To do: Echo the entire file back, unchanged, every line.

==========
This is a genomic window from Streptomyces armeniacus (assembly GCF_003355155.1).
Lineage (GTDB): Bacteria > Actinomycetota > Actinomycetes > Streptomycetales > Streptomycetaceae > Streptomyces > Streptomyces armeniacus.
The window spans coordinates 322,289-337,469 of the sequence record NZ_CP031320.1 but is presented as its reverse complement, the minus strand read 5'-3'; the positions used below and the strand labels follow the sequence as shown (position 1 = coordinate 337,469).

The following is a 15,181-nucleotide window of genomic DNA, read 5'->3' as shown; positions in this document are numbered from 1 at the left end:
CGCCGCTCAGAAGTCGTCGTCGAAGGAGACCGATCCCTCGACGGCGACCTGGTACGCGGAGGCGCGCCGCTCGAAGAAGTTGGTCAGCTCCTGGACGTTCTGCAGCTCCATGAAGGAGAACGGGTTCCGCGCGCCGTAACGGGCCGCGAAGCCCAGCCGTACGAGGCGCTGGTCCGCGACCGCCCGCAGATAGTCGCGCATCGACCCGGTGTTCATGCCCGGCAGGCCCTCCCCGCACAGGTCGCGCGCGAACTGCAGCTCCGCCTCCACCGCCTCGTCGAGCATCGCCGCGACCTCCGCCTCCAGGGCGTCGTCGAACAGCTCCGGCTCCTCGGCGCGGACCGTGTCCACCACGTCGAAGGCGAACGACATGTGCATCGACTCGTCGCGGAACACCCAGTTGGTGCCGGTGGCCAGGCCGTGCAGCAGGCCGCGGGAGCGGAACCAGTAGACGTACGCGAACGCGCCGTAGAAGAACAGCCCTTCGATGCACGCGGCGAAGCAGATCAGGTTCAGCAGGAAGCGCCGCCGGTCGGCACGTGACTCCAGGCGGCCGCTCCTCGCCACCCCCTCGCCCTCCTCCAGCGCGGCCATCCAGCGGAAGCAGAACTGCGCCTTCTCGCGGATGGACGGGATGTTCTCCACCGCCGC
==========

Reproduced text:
This is a genomic window from Streptomyces armeniacus (assembly GCF_003355155.1).
Lineage (GTDB): Bacteria > Actinomycetota > Actinomycetes > Streptomycetales > Streptomycetaceae > Streptomyces > Streptomyces armeniacus.
The window spans coordinates 322,289-337,469 of the sequence record NZ_CP031320.1 but is presented as its reverse complement, the minus strand read 5'-3'; the positions used below and the strand labels follow the sequence as shown (position 1 = coordinate 337,469).

The following is a 15,181-nucleotide window of genomic DNA, read 5'->3' as shown; positions in this document are numbered from 1 at the left end:
CGCCGCTCAGAAGTCGTCGTCGAAGGAGACCGATCCCTCGACGGCGACCTGGTACGCGGAGGCGCGCCGCTCGAAGAAGTTGGTCAGCTCCTGGACGTTCTGCAGCTCCATGAAGGAGAACGGGTTCCGCGCGCCGTAACGGGCCGCGAAGCCCAGCCGTACGAGGCGCTGGTCCGCGACCGCCCGCAGATAGTCGCGCATCGACCCGGTGTTCATGCCCGGCAGGCCCTCCCCGCACAGGTCGCGCGCGAACTGCAGCTCCGCCTCCACCGCCTCGTCGAGCATCGCCGCGACCTCCGCCTCCAGGGCGTCGTCGAACAGCTCCGGCTCCTCGGCGCGGACCGTGTCCACCACGTCGAAGGCGAACGACATGTGCATCGACTCGTCGCGGAACACCCAGTTGGTGCCGGTGGCCAGGCCGTGCAGCAGGCCGCGGGAGCGGAACCAGTAGACGTACGCGAACGCGCCGTAGAAGAACAGCCCTTCGATGCACGCGGCGAAGCAGATCAGGTTCAGCAGGAAGCGCCGCCGGTCGGCACGTGACTCCAGGCGGCCGCTCCTCGCCACCCCCTCGCCCTCCTCCAGCGCGGCCATCCAGCGGAAGCAGAACTGCGCCTTCTCGCGGATGGACGGGATGTTCTCCACCGCCGC